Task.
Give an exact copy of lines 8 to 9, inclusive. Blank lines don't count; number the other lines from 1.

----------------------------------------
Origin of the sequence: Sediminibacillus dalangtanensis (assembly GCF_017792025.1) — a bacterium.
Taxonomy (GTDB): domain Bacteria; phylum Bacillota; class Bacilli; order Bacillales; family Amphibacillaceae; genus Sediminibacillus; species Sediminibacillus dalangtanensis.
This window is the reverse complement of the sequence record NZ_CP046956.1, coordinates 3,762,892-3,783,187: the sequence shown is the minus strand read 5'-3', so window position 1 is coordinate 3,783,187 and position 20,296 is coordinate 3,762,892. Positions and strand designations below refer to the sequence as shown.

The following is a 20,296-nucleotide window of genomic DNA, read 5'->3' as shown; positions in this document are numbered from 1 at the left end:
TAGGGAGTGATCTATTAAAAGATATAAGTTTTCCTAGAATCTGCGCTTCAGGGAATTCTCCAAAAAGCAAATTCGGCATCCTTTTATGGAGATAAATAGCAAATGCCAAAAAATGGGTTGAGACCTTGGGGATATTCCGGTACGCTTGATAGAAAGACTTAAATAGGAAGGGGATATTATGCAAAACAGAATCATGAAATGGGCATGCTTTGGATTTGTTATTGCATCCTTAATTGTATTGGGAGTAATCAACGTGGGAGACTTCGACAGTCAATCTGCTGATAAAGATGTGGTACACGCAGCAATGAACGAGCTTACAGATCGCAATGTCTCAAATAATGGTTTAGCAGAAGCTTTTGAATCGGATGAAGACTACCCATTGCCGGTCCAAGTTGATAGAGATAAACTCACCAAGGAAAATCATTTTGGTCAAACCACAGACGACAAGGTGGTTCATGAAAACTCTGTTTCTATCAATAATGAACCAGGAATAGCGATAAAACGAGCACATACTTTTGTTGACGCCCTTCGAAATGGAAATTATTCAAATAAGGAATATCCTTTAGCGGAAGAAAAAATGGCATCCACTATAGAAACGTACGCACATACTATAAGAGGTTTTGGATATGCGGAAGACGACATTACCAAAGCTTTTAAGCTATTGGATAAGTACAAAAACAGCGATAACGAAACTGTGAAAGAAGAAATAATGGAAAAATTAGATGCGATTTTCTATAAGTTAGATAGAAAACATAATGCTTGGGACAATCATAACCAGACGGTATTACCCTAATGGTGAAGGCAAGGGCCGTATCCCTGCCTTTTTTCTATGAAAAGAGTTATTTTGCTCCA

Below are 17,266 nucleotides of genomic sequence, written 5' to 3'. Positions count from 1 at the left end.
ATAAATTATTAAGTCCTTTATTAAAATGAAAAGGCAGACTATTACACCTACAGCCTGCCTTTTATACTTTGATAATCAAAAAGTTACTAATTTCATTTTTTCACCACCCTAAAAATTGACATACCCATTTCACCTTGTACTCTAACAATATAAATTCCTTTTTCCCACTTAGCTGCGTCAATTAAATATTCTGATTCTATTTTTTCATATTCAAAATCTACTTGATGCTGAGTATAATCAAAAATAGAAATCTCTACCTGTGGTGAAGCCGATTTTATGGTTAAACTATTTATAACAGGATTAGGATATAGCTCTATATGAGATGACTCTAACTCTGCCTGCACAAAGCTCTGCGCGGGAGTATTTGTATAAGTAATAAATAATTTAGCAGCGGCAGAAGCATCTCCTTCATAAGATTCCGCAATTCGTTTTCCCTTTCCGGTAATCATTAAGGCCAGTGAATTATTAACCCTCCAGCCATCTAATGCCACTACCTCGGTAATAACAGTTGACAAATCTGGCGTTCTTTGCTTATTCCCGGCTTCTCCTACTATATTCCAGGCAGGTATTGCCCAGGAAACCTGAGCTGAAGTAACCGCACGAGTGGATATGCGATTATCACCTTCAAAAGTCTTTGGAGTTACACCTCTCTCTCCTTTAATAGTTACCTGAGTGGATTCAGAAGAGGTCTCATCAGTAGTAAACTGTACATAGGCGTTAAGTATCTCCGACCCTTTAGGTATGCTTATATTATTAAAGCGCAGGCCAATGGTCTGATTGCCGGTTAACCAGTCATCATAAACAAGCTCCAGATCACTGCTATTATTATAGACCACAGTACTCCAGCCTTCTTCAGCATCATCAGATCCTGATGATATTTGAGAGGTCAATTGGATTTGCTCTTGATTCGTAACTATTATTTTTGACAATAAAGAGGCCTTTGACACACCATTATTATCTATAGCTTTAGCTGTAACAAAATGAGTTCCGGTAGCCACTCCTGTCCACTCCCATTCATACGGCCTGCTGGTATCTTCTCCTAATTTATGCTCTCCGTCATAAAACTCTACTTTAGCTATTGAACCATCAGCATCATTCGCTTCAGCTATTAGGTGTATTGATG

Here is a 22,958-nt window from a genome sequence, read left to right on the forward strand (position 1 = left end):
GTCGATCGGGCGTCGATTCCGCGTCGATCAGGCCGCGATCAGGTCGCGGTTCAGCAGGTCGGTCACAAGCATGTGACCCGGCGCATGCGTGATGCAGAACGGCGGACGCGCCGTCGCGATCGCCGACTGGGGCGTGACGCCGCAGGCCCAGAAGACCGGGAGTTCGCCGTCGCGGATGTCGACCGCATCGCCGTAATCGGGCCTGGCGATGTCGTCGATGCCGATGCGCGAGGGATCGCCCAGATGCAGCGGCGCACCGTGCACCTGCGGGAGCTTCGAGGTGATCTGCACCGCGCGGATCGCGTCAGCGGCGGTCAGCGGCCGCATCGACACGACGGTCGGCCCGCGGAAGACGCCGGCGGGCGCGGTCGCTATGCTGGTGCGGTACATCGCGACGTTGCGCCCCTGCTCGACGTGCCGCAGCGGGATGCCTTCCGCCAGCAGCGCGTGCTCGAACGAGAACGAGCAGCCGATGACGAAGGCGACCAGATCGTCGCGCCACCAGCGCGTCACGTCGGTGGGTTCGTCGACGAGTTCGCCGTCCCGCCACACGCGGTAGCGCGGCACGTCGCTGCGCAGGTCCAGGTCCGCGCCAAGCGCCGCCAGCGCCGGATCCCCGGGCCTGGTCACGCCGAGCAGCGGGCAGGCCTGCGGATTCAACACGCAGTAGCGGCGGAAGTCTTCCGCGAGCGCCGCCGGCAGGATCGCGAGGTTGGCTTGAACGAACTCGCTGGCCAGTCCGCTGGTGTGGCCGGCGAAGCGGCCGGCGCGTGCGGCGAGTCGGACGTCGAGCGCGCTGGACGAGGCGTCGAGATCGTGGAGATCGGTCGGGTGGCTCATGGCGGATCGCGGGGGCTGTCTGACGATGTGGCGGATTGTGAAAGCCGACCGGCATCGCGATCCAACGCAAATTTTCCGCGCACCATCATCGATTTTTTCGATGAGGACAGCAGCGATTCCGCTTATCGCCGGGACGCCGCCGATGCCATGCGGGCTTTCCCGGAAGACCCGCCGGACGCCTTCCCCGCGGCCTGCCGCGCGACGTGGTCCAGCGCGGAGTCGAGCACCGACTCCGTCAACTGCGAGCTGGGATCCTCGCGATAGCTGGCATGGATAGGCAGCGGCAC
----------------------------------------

Here is a 22,958-nt window from a genome sequence, read left to right on the forward strand (position 1 = left end):
GTCGATCGGGCGTCGATTCCGCGTCGATCAGGCCGCGATCAGGTCGCGGTTCAGCAGGTCGGTCACAAGCATGTGACCCGGCGCATGCGTGATGCAGAACGGCGGACGCGCCGTCGCGATCGCCGACTGGGGCGTGACGCCGCAGGCCCAGAAGACCGGGAGTTCGCCGTCGCGGATGTCGACCGCATCGCCGTAATCGGGCCTGGCGATGTCGTCGATGCCGATGCGCGAGGGATCGCCCAGATGCAGCGGCGCACCGTGCACCTGCGGGAGCTTCGAGGTGATCTGCACCGCGCGGATCGCGTCAGCGGCGGTCAGCGGCCGCATCGACACGACGGTCGGCCCGCGGAAGACGCCGGCGGGCGCGGTCGCTATGCTGGTGCGGTACATCGCGACGTTGCGCCCCTGCTCGACGTGCCGCAGCGGGATGCCTTCCGCCAGCAGCGCGTGCTCGAACGAGAACGAGCAGCCGATGACGAAGGCGACCAGATCGTCGCGCCACCAGCGCGTCACGTCGGTGGGTTCGTCGACGAGTTCGCCGTCCCGCCACACGCGGTAGCGCGGCACGTCGCTGCGCAGGTCCAGGTCCGCGCCAAGCGCCGCCAGCGCCGGATCCCCGGGCCTGGTCACGCCGAGCAGCGGGCAGGCCTGCGGATTCAACACGCAGTAGCGGCGGAAGTCTTCCGCGAGCGCCGCCGGCAGGATCGCGAGGTTGGCTTGAACGAACTCGCTGGCCAGTCCGCTGGTGTGGCCGGCGAAGCGGCCGGCGCGTGCGGCGAGTCGGACGTCGAGCGCGCTGGACGAGGCGTCGAGATCGTGGAGATCGGTCGGGTGGCTCATGGCGGATCGCGGGGGCTGTCTGACGATGTGGCGGATTGTGAAAGCCGACCGGCATCGCGATCCAACGCAAATTTTCCGCGCACCATCATCGATTTTTTCGATGAGGACAGCAGCGATTCCGCTTATCGCCGGGACGCCGCCGATGCCATGCGGGCTTTCCCGGAAGACCCGCCGGACGCCTTCCCCGCGGCCTGCCGCGCGACGTGGTCCAGCGCGGAGTCGAGCACCGACTCCGTCAACTGCGAGCTGGGATCCTCGCGATAGCTGGCATGGATAGGCAGCGGCAC